With the exciting announcement that Azure Logic Apps reached general availability I decided to spend a bit of my weekend re-building a few cloud workflows that help me with my day-to-day. One of my most useful logic apps is one that will monitor our MSDN forum RSS and alert me whenever there is a new post (with similar workflows for StackOverflow and other sources). I could just use one of the many out-of-the-box connectors to trigger via RSS and send me an email or a text message, but I prefer to get these updates through a different service, PushBullet, which I have on all of my devices. I want to send a push notification to all my devices whenever a new post is submitted – and ideally link directly to the post. However, Logic Apps doesn’t (yet at least) have a PushBullet connector, but that was fine. I had a few options to extend Logic Apps:
- Create a custom connector like one of the many in our GitHub
- Call the API directly via the HTTP action
- Author a codeless connector with a Swagger document I can use with the HTTP + Swagger action
For speed and efficiency, I went with option #3. Nothing to code, nothing to manage, and a nice visual designer experience in Logic Apps.
Understand Swagger and the Open API Initiative
Swagger, as the website advertises was created with the following goal:
The goal of Swagger™ is to define a standard, language-agnostic interface to REST APIs which allows both humans and computers to discover and understand the capabilities of the service without access to source code, documentation, or through network traffic inspection. When properly defined via Swagger, a consumer can understand and interact with the remote service with a minimal amount of implementation logic. Similar to what interfaces have done for lower-level programming, Swagger removes the guesswork in calling the service.
Azure Logic Apps can use swagger to discover and cater a design experience across customer and 3rd party APIs.
Now in my case I didn’t see a swagger document in existence for PushBullet – but that’s ok – because authoring a swagger document isn’t too complex.
First off, if you are developing your own API, I would say if at all possible don’t author the swagger by hand. There are dozens of tools for almost every language that will do it for you. I’m partial to Swashbuckle myself. However in this case, I don’t control the code of PushBullet, so I was going to need to author by hand.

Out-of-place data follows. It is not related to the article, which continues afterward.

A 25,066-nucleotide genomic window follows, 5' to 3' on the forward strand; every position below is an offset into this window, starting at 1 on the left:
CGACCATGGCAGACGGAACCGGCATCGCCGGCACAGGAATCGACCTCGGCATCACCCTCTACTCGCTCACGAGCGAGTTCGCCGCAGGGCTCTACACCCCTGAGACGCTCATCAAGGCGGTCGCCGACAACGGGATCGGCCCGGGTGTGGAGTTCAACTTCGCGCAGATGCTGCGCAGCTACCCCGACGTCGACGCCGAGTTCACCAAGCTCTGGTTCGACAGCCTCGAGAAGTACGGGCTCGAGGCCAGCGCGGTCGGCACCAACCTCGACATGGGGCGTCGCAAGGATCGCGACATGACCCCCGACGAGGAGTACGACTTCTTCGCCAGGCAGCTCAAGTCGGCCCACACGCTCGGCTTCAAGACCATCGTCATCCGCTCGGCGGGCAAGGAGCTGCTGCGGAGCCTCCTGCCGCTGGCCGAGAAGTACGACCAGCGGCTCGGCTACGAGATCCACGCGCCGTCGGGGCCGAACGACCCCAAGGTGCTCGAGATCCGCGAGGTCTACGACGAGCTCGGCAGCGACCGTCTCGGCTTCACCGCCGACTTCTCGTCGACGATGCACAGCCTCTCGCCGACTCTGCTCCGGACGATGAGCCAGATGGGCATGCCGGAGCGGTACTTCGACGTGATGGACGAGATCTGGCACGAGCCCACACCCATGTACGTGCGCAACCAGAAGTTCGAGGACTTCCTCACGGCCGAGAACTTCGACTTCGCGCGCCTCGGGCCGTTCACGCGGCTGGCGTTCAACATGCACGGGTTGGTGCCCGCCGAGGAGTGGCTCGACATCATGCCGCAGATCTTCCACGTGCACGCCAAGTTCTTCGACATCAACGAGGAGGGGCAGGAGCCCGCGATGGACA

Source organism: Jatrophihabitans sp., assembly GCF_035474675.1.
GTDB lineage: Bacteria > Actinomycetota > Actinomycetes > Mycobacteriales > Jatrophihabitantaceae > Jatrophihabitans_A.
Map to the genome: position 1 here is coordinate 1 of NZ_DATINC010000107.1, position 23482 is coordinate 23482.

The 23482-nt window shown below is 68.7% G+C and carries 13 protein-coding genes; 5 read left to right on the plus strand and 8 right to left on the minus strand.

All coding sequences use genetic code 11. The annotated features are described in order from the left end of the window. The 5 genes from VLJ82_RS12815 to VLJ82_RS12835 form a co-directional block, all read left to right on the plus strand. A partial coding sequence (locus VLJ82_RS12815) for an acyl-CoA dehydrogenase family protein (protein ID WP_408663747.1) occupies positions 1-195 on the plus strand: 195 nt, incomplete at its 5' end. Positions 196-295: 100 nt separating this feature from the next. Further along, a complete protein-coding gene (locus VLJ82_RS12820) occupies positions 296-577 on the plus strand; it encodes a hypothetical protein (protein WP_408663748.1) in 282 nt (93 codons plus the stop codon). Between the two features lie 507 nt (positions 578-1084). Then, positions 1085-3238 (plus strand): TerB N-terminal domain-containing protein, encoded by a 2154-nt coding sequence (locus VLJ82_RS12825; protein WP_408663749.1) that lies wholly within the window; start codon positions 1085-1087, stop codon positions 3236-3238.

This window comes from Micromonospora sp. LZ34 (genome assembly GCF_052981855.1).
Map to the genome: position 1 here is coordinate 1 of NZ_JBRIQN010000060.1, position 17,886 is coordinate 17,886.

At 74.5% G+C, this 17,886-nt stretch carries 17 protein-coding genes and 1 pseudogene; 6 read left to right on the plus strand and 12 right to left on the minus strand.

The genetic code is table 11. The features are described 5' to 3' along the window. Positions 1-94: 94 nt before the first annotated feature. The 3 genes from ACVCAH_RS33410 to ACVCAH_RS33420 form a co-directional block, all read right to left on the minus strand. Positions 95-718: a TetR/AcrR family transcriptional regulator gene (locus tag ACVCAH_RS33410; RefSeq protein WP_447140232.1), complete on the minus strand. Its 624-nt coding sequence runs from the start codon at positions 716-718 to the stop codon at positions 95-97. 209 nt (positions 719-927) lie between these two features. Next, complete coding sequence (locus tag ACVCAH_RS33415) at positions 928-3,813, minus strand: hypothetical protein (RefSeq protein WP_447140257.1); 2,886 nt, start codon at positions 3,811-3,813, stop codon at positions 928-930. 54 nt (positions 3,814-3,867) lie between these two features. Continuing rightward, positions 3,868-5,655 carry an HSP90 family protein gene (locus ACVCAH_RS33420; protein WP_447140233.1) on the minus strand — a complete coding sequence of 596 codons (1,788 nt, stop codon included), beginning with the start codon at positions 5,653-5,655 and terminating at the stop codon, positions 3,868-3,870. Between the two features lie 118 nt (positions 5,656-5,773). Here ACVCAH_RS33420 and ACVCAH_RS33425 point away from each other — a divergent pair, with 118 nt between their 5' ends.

Creating PushBullet Swagger
First I found the PushBullet REST API reference so I knew what the API I needed to describe was. I saw a call to
https://api.pushbullet.com/v2/pushes would allow me to get or send pushes. I quickly fired up Postman and made a call to the API. I knew I had the call I needed, now I just needed to describe it.
Swagger only had a few sections I had to fill out in order to mimic this call and create a first class Logic Apps experience:
- Host: The domain of the service. In this case:
- basePath: Any prefix needed for calls. In this case:
- Paths: The paths to make calls. I only needed one path for my use case
/pushespath I needed a description for the
Those 3 pieces were all I really needed to describe the call. Now luckily Swagger also lets you do a lot of other powerful and useful things like adding descriptions and request and response schemas. I went through and defined all of the request and response schemas for the operation, and exported the JSON.
Saving the Swagger
I prefer to edit my Swagger in YAML, and then when finished I can simply click File -> Download JSON to get it in a format for other services like Logic Apps to use.
For a full copy of the swagger document I generated, you can check out my GitHub here
Using in a Logic Apps
Now that the swagger was authored, I needed to access it from my Logic App. Unfortunately you cannot reference a swagger doc hosted in GitHub yet (they don’t like the request headers), but enabling CORS on Azure Blob following these steps here only took a minute and in no time I had a swagger doc in Azure blob I can reference from a Logic App. You are more than welcome to use it as well:
This now lets me add a PushBullet action into any of my workflows and have a first class designer experience.